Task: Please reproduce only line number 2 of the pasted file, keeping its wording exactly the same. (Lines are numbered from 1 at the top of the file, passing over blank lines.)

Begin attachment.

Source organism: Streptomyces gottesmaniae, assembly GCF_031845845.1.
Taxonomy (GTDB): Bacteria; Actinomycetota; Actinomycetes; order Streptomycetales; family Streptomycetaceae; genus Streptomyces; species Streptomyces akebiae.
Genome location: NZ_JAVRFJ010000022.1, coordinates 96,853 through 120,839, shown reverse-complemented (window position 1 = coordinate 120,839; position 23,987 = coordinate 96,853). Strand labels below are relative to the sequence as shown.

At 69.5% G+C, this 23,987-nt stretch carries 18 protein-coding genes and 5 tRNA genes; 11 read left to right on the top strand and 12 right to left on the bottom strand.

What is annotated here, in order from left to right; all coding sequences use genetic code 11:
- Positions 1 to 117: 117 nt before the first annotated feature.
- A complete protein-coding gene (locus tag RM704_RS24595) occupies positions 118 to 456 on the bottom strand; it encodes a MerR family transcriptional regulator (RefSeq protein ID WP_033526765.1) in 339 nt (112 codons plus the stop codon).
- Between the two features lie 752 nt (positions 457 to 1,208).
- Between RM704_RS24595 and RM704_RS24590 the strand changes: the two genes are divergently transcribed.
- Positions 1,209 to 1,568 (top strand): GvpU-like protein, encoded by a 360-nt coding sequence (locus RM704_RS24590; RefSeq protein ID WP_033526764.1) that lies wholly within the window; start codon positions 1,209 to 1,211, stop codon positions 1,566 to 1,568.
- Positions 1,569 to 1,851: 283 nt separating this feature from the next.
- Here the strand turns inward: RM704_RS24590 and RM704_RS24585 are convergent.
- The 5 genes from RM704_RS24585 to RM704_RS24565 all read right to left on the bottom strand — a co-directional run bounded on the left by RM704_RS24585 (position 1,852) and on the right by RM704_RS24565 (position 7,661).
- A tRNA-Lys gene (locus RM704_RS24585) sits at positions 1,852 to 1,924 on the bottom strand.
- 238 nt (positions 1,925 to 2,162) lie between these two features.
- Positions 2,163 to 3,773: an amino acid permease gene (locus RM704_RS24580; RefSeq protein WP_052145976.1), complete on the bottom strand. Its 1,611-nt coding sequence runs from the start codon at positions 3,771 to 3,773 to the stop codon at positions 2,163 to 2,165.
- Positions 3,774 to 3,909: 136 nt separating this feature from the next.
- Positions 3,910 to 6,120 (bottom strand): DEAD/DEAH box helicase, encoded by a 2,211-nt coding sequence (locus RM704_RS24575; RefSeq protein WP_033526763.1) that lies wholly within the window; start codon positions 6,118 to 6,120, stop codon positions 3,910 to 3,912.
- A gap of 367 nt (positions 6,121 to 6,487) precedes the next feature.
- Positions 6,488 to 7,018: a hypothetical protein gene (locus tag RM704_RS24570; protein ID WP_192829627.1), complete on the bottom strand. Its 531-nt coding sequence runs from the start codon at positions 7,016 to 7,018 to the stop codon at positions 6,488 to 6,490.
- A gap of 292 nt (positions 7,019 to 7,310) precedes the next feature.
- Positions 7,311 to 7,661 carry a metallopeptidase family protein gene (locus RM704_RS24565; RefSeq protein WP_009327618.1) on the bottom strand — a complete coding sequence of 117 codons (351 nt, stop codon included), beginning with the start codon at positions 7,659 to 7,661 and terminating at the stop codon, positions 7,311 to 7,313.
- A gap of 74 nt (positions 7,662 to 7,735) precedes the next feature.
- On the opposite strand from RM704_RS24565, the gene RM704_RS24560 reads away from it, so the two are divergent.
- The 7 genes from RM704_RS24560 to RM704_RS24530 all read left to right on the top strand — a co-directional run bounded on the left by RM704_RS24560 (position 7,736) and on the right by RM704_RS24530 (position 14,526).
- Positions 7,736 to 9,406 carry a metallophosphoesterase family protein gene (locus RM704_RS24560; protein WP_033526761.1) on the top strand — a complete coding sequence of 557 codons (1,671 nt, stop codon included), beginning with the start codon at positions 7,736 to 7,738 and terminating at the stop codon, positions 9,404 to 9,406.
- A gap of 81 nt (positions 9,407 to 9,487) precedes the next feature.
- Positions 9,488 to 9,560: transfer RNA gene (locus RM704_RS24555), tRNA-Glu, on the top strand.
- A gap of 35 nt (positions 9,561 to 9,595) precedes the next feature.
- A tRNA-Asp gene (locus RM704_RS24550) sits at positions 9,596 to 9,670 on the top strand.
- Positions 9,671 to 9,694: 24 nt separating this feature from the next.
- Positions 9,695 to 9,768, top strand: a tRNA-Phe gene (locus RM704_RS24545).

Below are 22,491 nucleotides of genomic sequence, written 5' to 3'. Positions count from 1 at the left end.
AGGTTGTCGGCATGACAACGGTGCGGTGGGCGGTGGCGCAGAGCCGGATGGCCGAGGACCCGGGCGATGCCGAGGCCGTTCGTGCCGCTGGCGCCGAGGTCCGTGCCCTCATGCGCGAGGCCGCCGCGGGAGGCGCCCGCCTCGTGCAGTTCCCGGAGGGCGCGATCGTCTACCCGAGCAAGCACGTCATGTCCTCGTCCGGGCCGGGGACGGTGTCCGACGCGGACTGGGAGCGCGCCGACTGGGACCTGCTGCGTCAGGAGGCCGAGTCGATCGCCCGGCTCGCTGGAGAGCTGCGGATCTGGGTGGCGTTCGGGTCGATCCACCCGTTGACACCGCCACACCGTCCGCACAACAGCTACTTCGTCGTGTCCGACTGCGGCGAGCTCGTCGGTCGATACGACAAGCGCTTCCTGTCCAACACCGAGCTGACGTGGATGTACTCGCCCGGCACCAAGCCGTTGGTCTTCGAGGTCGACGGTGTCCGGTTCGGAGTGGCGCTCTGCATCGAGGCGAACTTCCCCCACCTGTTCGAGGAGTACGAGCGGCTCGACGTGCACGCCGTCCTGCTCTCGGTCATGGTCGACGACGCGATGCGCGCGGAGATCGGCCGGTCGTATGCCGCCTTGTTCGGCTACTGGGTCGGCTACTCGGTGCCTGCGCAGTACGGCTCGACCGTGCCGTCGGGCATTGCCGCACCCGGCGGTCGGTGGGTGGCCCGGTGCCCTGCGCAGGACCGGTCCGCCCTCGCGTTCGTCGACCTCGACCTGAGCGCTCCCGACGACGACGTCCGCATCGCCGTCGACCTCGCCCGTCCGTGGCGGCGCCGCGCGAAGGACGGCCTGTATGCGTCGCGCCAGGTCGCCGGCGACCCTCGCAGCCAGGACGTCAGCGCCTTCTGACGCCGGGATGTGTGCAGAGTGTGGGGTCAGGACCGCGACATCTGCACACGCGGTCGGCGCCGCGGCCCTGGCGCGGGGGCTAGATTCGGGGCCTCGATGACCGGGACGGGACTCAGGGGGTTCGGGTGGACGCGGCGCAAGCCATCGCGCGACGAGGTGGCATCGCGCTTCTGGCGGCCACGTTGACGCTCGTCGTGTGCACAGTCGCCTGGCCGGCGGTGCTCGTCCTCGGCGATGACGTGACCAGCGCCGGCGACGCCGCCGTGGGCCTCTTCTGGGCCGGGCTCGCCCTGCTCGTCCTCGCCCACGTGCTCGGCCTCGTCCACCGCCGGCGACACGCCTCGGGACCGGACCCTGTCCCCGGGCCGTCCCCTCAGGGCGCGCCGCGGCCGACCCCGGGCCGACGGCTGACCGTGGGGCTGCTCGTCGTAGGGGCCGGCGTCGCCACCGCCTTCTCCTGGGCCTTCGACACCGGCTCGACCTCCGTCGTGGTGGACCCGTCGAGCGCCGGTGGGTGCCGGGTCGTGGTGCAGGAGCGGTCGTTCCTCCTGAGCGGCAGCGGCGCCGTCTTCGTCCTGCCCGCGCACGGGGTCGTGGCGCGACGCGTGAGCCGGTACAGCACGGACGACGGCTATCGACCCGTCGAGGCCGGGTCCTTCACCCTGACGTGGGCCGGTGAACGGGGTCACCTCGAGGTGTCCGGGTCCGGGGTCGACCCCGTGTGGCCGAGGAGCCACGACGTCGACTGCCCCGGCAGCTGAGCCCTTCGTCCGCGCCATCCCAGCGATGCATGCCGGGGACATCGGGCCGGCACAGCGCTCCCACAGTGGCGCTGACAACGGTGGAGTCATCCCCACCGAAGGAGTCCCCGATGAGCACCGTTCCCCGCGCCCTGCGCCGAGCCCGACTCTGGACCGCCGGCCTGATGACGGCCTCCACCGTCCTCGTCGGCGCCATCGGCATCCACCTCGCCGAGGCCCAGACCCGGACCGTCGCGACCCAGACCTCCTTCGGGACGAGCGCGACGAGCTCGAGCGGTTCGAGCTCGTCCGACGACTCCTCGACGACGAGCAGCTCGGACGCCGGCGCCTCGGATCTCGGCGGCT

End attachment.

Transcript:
Taxonomy (GTDB): Bacteria; Actinomycetota; Actinomycetes; order Streptomycetales; family Streptomycetaceae; genus Streptomyces; species Streptomyces akebiae.